Spinoza's other writings

The Principles of Cartesian Philosophy – Mathematician, philosopher and scientist René Descartes died in 1650. His emphasis on the scientific interpertation of the world was new and became the focus of wide intellectual discussion. He advocated metaphysical dualism; a world of both physical and mental phenomena. Spinoza adopted Descartes' view of science and mathematics as the only valid view of the universe. But he did not accept mental phenomena and physical phenomena as separate realms. He reviewed and presented Descartes' point of view in his first published work and the only work published under his own name.

Starting in 1650 Spinoza attended the school of former Jesuit turned radical Franciscus van den Enden to learn Latin, so that he could read scholarly works. In addition to his native Portuguese Spinoza was fluent in Hebrew, Spanish and Dutch. He read widely including Latin versions of classical Greek philosophy and science.

1670. Tractatus Theologico-Politicus (A Theologico-Political Treatise) – Although published anonymously it was well known to be the work of "the Jew from Amsterdam." Spinoza used this book to test what the public reaction might be to some of his advanced ideas before he sent the Ethics out into the world. The Tractatus was banned by the Inquisition and condemned from all sides. In it Spinoza maintained that the language of the Bible was not to be taken literally. He said that in no sense were the Jews a specially chosen people. For him nothing happened contrary to the laws of nature and miracles were merely unexplained events. He wrote, "The masses think the power of (Deus sive Natura) is displayed by extraordinary events and that (Deus sive Natura) is inactive when Nature is working in her accustomed way... Thus they imagine two powers distinct from one another, the power of (Deus sive Natura) and the power of nature." Here Spinoza intimates that what is thought to be two, is, in reality, one; the basic idea of his Ethics.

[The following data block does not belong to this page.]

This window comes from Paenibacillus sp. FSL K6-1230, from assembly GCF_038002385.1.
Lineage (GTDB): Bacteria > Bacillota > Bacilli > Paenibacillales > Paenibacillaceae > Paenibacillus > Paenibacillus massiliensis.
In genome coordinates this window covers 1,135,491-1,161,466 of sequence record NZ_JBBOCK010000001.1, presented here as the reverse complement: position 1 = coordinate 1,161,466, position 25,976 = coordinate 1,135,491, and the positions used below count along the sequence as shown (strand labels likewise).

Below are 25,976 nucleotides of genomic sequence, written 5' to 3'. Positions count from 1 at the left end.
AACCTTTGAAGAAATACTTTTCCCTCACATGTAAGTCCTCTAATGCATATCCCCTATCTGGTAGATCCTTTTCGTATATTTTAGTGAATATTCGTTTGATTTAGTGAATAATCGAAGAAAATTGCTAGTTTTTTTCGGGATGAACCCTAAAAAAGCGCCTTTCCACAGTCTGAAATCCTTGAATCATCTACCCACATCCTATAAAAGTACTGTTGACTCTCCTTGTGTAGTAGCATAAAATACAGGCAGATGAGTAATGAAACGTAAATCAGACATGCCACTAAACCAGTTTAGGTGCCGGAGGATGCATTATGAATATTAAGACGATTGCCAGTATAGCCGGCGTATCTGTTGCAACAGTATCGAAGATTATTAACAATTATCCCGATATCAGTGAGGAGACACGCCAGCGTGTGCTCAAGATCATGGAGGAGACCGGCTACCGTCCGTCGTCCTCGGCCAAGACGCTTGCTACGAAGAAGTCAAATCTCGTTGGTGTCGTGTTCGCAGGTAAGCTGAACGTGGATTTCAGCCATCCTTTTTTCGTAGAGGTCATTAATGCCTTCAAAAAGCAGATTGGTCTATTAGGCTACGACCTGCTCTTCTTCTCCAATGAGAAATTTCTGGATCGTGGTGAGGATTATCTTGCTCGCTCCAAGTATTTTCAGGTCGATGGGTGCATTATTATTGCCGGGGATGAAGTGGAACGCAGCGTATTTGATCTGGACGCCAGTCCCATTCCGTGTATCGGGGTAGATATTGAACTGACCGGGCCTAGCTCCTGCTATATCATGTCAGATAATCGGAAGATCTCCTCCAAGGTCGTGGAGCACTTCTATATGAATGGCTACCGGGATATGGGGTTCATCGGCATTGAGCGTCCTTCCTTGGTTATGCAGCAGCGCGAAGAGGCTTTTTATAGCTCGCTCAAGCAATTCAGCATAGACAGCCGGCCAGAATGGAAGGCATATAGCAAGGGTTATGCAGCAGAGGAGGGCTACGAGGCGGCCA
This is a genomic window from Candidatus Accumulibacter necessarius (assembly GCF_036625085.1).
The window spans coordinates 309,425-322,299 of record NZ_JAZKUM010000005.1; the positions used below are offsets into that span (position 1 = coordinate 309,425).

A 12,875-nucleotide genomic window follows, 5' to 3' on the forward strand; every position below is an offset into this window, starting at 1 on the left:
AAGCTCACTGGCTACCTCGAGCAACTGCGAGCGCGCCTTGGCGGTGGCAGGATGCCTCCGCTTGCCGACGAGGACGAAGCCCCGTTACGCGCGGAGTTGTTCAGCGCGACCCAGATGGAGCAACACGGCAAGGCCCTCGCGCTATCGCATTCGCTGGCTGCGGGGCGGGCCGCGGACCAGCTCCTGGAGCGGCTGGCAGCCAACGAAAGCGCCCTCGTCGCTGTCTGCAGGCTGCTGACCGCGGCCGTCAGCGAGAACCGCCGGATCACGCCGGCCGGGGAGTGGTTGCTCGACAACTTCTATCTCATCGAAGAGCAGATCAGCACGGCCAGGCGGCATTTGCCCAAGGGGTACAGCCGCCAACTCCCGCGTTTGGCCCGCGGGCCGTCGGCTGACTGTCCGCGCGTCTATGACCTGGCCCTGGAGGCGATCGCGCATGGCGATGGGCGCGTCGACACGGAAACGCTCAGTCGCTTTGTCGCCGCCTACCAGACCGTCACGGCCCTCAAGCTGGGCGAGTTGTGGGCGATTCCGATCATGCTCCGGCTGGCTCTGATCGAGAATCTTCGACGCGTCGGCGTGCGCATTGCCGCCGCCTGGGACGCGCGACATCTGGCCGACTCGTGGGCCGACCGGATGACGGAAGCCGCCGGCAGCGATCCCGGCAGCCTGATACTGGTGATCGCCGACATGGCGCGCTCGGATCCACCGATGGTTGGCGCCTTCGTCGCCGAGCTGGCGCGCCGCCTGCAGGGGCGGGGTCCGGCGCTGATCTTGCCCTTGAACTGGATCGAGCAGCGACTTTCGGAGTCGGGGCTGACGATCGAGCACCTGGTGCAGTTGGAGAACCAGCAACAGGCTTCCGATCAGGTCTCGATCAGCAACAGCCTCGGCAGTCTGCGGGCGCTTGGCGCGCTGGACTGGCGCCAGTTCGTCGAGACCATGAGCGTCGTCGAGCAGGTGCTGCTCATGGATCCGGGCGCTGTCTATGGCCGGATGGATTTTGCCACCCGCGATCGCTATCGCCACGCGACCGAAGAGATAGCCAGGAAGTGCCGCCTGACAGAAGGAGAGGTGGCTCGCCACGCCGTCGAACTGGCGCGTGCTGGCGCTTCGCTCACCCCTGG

After Spinoza died (1677) his friends had his manuscripts published.
Tractatus Politicus (an unfinished work on politics)
Ethica Ordine Geometrico Demonstrata (The Ethics)
On the Improvement of the Understanding (The Emendation of the Intellect)
A Hebrew Grammar